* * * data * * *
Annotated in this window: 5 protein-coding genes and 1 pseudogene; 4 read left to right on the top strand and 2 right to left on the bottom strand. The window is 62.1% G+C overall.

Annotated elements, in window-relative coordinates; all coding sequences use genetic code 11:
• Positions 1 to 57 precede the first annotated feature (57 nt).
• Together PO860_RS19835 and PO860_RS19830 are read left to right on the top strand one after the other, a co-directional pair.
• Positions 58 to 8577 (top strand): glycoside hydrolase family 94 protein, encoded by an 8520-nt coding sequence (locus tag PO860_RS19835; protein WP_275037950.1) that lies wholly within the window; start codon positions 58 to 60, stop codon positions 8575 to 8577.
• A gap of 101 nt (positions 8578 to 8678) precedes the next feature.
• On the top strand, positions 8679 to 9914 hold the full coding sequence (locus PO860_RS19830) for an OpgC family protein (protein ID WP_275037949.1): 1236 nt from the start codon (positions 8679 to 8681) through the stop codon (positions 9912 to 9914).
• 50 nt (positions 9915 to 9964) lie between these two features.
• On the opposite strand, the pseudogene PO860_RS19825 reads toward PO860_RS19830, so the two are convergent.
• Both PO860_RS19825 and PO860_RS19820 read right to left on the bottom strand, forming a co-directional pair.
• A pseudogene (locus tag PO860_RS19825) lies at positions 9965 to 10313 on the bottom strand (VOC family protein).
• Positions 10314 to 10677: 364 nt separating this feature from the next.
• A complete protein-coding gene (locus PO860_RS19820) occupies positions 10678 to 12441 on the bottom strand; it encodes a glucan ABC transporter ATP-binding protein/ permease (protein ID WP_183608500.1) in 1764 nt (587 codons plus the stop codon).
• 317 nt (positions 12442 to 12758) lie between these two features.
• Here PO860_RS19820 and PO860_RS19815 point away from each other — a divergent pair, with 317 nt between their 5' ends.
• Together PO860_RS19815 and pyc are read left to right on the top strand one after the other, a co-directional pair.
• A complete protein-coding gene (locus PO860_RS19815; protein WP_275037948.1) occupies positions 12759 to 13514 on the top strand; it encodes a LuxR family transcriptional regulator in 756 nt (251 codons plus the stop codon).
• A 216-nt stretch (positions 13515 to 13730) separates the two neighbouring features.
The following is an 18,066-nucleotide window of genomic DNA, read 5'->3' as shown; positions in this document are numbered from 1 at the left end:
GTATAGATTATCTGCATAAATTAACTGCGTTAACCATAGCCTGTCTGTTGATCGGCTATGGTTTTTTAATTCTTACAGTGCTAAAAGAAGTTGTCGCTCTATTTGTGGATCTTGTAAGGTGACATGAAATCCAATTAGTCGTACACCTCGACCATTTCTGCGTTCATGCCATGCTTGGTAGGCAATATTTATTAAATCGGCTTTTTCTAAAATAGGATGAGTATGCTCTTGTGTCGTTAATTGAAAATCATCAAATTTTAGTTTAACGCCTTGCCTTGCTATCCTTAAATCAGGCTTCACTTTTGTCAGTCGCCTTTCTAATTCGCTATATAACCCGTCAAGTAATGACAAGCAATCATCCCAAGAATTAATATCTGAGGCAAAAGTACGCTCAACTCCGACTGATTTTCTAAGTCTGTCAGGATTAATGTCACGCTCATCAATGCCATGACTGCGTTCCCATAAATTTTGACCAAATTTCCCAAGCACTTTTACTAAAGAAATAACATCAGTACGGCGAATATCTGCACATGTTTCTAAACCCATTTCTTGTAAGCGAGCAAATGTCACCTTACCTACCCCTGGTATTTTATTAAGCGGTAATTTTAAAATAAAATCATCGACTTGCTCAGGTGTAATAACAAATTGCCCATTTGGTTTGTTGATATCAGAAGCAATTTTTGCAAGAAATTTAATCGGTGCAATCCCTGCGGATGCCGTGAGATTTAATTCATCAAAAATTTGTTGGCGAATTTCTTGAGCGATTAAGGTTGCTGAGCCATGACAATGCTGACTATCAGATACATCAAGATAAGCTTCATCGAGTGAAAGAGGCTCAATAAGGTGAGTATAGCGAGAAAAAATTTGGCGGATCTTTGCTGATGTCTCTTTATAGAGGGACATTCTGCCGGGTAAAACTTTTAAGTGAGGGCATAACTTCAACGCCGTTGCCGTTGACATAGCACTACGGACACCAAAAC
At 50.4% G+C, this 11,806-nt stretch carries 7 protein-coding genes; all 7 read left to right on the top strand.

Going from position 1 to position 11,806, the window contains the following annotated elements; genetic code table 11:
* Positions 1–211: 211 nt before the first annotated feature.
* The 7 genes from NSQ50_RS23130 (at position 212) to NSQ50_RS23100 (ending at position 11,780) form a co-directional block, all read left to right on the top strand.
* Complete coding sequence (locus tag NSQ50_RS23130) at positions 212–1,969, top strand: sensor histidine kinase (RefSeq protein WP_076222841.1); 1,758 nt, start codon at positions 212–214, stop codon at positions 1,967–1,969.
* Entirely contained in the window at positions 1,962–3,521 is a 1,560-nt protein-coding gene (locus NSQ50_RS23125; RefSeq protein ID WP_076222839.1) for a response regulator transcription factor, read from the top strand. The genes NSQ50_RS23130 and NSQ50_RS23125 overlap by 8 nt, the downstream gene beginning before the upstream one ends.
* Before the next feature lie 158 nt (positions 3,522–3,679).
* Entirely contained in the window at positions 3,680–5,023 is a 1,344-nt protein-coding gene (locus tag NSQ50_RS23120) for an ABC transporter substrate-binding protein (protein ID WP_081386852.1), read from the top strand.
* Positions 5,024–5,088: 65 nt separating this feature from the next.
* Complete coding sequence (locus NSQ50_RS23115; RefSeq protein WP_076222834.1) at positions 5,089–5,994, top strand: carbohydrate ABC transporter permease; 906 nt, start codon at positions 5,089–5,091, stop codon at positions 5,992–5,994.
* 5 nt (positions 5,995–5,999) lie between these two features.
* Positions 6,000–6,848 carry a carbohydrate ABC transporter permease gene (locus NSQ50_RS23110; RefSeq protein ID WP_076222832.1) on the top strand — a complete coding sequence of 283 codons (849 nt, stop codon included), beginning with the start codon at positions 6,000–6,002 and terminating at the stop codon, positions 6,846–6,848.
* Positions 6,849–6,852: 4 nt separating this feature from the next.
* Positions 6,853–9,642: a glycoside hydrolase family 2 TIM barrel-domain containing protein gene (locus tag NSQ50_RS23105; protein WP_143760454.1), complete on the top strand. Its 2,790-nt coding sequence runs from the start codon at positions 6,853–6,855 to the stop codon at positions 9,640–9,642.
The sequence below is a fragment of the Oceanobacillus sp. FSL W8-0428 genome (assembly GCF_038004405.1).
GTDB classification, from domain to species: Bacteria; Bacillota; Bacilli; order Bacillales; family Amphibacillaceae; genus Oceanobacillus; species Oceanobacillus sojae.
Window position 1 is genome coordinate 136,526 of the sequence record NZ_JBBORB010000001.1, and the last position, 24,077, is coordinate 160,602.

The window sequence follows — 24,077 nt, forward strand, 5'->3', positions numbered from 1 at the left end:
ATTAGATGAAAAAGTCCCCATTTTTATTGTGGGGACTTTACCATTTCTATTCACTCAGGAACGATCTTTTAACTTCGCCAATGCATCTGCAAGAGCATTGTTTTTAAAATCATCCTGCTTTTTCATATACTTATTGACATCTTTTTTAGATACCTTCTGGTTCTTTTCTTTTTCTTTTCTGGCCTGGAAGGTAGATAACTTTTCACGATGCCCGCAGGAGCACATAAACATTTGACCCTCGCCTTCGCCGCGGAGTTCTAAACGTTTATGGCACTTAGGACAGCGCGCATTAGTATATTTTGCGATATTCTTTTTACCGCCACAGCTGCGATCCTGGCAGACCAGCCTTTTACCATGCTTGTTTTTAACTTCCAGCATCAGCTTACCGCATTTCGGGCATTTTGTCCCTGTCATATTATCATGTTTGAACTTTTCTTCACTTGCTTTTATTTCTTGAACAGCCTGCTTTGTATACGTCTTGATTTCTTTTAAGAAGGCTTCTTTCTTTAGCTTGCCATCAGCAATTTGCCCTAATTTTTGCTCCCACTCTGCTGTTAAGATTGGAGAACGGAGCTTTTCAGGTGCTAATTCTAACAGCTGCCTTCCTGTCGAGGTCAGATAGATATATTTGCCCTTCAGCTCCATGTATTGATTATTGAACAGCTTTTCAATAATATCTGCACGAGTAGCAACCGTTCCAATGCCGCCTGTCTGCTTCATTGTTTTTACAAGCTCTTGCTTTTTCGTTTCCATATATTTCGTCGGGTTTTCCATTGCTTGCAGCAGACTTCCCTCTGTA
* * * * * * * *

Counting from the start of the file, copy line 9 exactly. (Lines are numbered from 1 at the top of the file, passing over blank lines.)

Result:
• On the opposite strand, the pseudogene PO860_RS19825 reads toward PO860_RS19830, so the two are convergent.